Trend Following StocksIf you are new to trading, and interested in employing a trend following strategy, avoid trading futures and focus on trading stocks.

The fact of the matter is that systematic trend following just doesn’t work in the futures markets like it used to.  The players in the game are far more sophisticated, and nice intermediate trend moves are far less common.

The individual trader also just doesn’t have enough capital to deploy a trend following strategy in the futures markets, even if they want to employ discretion.

Therefore, it’s a good idea to focus on trading stocks instead.  Let’s have a look a the pros and cons.

Why trade stocks as a trend follower?

The primary benefit to trading stocks is the sheer number of opportunities.  There are thousands of stocks to choose from (this will also be a con, but we’ll get to that later).  At any given time, even during bear markets, there are at least a few stocks that are going up.

Trading stocks also requires far less capital.  This is due primarily to the lack of leverage in trading stocks compared to trading futures.  In the futures markets, you can deploy up to 20:1 leverage at times.

While that means you can make a lot of money in a short period of time, it usually means that you will lose money more quickly.  Also, the number of liquid futures markets that offer mini and micro sized contracts limits the opportunities substantially

In the stock market, if you are holding positions overnight, you can generally only employ leverage up to 2:1.  So, if you have a $10,000 margin trading account, you can hold positions worth a total of $20,000.  Also, since you are trading shares and not contracts, you can control the amount of risk in a position more easily when trading a small account.

Learning how to employ a trend following system is quite difficult.  You have to learn to cut your losses and ride winners.  When you are able to control risk more easily, it is a bit easier to let profits run.  The stock market is a good training ground for learning to trade with discipline.

Stock trends also tend to last longer than in the futures markets, and by controlling your risk, your account equity won’t fluctuate as much as it will in the futures markets.

So what are the cons in trading stocks?

Well, just as it is an advantage, the sheer number of stocks available to trade can be overwhelming.  Therefore, without a good platform or way to scan the entire stock market quickly, it can be very difficult to find the right stocks to trade.

However, the biggest hurdle that stock traders face is that you can’t use your open trade profits to add new positions.  In other words, if you have a $10,000 margin account, and you already own $20,000 worth of stock, and your positions are worth $25,000, you can’t use that $5,000 in open trade profits to add to an existing position or to enter a new position.  You have to sell one of your positions first.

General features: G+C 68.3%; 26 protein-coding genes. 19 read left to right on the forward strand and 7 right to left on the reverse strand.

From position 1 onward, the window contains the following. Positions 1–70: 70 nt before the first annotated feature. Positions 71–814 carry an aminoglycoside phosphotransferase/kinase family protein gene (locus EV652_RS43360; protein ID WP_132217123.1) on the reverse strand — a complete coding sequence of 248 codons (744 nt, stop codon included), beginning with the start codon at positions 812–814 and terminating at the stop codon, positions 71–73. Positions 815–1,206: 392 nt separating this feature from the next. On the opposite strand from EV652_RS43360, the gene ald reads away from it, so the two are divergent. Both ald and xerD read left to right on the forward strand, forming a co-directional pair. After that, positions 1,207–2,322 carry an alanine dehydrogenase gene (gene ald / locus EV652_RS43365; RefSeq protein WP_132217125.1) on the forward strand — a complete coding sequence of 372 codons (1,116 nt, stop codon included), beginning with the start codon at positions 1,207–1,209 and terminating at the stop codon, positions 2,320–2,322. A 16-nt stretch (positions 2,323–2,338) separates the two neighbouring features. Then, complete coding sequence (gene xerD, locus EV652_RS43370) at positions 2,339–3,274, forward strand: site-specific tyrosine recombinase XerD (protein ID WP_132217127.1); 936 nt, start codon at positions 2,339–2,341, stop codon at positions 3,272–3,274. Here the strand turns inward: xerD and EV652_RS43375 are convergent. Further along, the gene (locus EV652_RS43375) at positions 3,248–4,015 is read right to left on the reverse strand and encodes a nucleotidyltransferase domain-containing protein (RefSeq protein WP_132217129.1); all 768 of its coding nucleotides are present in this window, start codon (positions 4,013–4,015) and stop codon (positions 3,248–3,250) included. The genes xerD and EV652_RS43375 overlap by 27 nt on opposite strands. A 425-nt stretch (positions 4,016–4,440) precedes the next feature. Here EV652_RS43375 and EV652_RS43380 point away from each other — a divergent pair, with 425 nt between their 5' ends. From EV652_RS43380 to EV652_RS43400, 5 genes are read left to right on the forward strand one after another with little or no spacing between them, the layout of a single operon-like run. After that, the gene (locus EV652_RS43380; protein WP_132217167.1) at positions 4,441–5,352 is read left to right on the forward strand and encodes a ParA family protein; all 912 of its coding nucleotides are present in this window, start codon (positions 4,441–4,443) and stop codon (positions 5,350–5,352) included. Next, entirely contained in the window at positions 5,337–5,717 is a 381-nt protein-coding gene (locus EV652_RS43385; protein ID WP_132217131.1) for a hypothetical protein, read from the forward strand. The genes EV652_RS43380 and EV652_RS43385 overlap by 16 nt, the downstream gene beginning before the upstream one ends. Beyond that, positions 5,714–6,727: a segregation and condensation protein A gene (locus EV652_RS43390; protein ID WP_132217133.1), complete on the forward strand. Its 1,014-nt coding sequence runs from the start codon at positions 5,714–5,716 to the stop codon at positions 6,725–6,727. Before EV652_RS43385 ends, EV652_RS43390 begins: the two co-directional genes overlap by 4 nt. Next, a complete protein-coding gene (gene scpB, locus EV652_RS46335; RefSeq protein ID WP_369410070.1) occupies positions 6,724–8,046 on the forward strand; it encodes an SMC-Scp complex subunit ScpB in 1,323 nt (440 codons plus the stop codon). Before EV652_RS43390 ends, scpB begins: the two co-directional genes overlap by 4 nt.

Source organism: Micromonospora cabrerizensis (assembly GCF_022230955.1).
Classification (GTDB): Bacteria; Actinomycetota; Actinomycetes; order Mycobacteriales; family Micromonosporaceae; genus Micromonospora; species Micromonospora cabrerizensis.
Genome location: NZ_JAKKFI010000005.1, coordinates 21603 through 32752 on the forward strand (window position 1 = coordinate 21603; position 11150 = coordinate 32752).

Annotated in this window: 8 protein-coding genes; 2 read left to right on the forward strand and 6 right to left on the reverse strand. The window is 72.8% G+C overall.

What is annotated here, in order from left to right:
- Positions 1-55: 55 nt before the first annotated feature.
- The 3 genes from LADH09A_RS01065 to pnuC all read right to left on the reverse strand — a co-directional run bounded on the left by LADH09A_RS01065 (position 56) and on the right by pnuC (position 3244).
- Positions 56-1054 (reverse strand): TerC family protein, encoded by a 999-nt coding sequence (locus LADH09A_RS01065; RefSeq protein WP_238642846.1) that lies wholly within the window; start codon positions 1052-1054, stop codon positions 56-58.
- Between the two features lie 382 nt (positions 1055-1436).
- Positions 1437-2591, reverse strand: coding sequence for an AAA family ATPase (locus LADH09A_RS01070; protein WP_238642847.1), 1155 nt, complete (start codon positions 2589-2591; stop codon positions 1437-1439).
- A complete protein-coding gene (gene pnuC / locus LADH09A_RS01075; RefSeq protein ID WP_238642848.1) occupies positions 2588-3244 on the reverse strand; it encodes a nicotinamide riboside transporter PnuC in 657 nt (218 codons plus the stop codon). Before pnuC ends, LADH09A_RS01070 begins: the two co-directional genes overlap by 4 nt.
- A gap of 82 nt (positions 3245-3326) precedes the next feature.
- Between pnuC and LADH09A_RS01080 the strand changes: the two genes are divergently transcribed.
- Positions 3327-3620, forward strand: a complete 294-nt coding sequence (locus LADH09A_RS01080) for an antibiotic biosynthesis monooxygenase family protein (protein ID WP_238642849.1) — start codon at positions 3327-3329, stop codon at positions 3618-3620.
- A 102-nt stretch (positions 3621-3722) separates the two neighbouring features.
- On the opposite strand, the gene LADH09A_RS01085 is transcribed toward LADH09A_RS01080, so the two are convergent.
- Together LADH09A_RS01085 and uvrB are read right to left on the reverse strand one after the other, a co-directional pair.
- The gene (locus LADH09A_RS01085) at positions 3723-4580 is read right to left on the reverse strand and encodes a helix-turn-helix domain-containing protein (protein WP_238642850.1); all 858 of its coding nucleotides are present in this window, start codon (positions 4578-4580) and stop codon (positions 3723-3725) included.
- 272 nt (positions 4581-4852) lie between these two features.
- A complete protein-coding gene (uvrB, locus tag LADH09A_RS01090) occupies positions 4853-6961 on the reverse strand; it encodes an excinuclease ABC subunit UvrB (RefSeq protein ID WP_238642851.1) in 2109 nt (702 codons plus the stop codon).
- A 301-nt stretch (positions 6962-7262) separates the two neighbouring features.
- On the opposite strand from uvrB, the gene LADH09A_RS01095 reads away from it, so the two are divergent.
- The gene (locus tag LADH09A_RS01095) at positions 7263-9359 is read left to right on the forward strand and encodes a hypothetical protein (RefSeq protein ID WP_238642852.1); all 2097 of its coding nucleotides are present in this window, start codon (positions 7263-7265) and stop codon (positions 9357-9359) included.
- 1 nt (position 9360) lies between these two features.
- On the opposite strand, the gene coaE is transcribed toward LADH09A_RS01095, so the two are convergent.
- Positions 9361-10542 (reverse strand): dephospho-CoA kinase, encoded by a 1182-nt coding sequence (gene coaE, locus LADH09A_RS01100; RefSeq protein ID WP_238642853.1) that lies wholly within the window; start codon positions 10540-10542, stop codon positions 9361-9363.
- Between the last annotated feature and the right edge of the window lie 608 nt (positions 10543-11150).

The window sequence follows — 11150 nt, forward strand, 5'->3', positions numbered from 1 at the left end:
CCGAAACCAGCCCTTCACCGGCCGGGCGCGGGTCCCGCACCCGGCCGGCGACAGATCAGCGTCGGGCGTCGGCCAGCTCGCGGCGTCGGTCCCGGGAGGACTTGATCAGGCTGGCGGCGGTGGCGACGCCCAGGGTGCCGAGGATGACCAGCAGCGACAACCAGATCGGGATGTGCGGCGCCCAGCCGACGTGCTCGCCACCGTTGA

In the futures markets, this is not the case.  If you buy a gold contract at $1,300 and it goes up to $1,400, you now have $10,000 in open trade profits.  You also now have an additional $10,000 in which to deploy in the gold market, or any other market.  Keep in mind though, if that position in gold turns against you, and you have too many other positions, you can easily receive a margin call.

While trading shares in individual companies, you simply don’t have the leverage available that you do in the futures markets.  Therefore, it can take more time for your account to grow.

Lastly, when trading stocks, bad news for a company can result in substantial losses that you otherwise may not experience in the futures markets.  I’ve seen stocks drop by 50% in a single day due to a bad earnings report, or other adverse news item.  I’ve even seen this occur while a stock is still trading in an uptrend.  This is why it is so key for traders to limit risk as much as possible while still allowing for significant returns to occur if the markets move in their favor.

Final Thoughts

Over the years, I’ve focuses most of my attention on developing trend following systems for the futures markets.  However, with all of the central bank intervention and the continued increase in the sophistication of many traders involved the futures markets, they are becoming more difficult to trade.  It now requires some sort of destabilizing event for any sort of major trend to occur, and the trends tend to be more choppy than they once were.

With this in mind, new and intermediate traders interested in employing a trend following approach to trading should start out in the stock market.  Once they’ve enjoyed some success for a few years, they can they move on to the futures markets.

I’ve started a new site where I teach everything I’ve ever learned about trading.  Consider heading on over to The College of Trading and sign up for my free trading course.  Hope to see you there!